The Founding of Japan’s First Private Physics Institution
The Tokyo University of Science was founded in 1881 under the then title of “Tokyo Butsurigaku Koshujo” (東京物理学講習所) by 21 graduates of Tokyo Imperial University. They wished to provide free physics classes as they were of the belief that the democratization of the sciences would create a better future for the nation. Many of these founders would pass on into Meiji Era legend, one president’s friendship allegedly having been the inspiration for novelist Natsume Soseki’s (夏目 漱石) main character in his I am a Cat (吾輩は猫である). Classes were taught for free, students being late was unacceptable and teachers were fined if they skipped a lecture. A different time, but one which set the foundations for one of the best privately funded science institutions in the world.
The Modern Day TUC Physics Education Format
Having initiated itself as an institution devoted to physics, a brief synopsis of its physics program seems appropriate. Right now, TUS ranks in the top 30 universities in Japan (according to the Times Higher Education World Universities Ranking system) and much of that is based upon its research in the hard sciences. Apart from being the only private university in Asia to boast a Nobel Prize recipient, TUS has one of the best research departments in the world. Much of that is due to the organizational flexibility of its research departments as well as state of the art facilities and equipment. Undergraduates begin their studies in the fundamentals, most prominently in mathematics. By their third or fourth year students are encouraged to pursue interests in many of the sub-fields within the discipline, broken up into Earth & Space, Nucleus / Elementary Particles, Biophysics, and both Condensed Matter (Theory / Experiment). Within each of these subcategories are multiple research groups headed by one of the professors of the university. These research groups are focused on graduate level work, however, undergraduate assistance and support is an implemented portion of their purpose. Each research group is named after the professor in charge of that particular task, and these professors also lecture at the undergraduate level so building a relationship would not be difficult to do before choosing which research group one wishes to pursue. TUC promotes the intercommunication between these different research groups in an attempt to satiate the curiosities of those involved, as well as to foster an intellectual community within the larger field. This aspect is not exclusive to the physics department alone, but something that the university actively promotes throughout the campus. Thus, it is not very difficult for students to wander through the different fields of research that TUC has to offer.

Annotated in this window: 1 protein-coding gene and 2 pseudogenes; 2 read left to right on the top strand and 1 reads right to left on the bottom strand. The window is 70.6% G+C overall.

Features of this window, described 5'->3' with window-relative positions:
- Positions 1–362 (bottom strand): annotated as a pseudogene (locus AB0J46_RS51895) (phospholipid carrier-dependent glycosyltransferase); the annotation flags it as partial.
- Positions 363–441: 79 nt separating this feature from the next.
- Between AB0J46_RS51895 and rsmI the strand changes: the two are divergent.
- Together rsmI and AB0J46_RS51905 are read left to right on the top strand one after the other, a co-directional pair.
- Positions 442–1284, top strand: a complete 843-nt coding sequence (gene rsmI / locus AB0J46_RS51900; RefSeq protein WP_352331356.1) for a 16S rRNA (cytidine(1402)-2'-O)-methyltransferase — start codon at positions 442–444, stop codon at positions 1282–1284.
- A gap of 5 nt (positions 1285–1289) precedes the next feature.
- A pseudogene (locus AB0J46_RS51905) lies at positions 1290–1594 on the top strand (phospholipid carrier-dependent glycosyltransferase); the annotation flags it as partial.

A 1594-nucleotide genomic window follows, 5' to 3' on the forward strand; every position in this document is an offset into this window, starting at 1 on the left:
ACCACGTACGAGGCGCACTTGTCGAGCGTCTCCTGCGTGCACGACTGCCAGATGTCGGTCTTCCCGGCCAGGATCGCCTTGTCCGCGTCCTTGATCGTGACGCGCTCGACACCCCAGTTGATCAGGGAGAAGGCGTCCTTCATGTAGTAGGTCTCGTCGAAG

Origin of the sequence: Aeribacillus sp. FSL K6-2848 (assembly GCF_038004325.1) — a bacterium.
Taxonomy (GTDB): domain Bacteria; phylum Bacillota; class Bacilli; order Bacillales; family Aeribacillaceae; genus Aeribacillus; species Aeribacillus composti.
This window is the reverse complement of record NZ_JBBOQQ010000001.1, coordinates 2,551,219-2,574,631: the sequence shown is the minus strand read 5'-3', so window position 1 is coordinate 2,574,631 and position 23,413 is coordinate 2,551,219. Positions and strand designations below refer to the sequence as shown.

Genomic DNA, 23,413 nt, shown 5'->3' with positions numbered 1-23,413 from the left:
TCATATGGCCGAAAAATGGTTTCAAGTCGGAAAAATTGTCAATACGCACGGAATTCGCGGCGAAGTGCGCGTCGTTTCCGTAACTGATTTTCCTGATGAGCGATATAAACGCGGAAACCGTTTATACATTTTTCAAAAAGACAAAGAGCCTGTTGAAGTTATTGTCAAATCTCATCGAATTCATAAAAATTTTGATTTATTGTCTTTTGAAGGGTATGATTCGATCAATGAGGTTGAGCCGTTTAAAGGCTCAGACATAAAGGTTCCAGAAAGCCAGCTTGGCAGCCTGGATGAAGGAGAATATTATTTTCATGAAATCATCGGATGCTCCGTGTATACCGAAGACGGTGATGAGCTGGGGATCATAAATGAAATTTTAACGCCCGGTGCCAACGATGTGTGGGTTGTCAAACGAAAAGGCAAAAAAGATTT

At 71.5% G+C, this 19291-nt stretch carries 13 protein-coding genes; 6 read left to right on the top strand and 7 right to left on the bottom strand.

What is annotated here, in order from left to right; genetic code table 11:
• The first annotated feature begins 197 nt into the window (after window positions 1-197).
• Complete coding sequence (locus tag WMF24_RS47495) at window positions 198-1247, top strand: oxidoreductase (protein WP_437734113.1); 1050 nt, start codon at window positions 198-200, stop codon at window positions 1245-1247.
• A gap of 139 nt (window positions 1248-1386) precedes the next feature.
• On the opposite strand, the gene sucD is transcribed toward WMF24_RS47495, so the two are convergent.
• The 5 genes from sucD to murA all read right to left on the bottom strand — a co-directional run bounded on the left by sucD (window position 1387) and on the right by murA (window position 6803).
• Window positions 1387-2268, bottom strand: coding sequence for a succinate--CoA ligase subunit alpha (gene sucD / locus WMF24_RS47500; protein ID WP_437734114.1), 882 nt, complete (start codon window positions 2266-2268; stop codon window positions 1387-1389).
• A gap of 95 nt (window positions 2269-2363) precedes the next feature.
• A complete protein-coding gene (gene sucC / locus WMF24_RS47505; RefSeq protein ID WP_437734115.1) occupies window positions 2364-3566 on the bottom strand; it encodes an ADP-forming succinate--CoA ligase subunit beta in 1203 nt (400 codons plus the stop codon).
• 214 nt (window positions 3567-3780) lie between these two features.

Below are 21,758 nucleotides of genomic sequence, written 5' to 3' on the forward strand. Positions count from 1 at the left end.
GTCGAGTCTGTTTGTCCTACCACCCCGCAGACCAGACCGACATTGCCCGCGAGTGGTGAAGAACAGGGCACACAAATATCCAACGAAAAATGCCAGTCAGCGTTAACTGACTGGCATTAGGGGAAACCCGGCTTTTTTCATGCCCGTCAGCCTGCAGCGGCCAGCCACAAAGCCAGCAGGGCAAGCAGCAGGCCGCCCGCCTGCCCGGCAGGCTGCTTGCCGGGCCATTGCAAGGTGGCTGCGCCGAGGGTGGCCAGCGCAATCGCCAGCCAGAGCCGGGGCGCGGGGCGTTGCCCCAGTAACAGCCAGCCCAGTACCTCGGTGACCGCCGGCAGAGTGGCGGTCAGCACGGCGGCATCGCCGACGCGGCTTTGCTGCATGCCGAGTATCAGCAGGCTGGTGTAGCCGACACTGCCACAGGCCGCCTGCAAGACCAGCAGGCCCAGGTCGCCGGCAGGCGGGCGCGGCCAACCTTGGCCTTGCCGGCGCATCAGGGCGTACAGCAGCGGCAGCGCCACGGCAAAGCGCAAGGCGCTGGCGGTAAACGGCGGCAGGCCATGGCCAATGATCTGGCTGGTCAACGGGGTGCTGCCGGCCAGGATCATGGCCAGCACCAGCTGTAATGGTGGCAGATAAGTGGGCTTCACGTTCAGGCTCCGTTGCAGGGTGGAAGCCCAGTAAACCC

In order for all this research to be conducted, TUC has funded several research centers devoted to its various fields of research. The most recent of which had been completed in 2006 with the self admitted understanding that constant improvement is a requirement in fields of science. There is also the Research Institute for Science and Technology which houses several Research Centers and Research Divisions within those Centers, far too scientific for a liberal arts major such as myself to understand. All in all, TUC understands that in order to push the limits of the sciences and technologies, top of the line research facilities are a must, and these are open to the many curious and responsible students at TUC.
Admissions Procedure and Financial and Housing Assistance
Oddly, TUC has broken up its physics departments in three different faculties. They are both physics and applied physics in the Faculty of Science Division I and physics at the Faculty of Science and Technology. The differences between which I don’t know the particulars of, but Japanese universities usually accept students on a faculty by faculty basis. Typically this would be more diverse, but seeing as TUC is predominantly a research institution and that one of their specialties is research in physics, the subtle differences between each faculty may be vast for those more well acquainted with the subject. However, of the 16 overall applicants in 2018, 9 were accepted. Tuition is ¥1,305,000 per year with a ¥300,000 admission fee. All first year student applicants for tuition reduction are accepted at a rate of 30%! Second years and beyond are granted up to a 50% reduction – however, grades and proof of financial strains are required. There are several options when it comes to dormitories from very large dorm buildings to Japanese style share-houses. For those who wish to rent their own apartment, TUC offers assistance for those who qualify.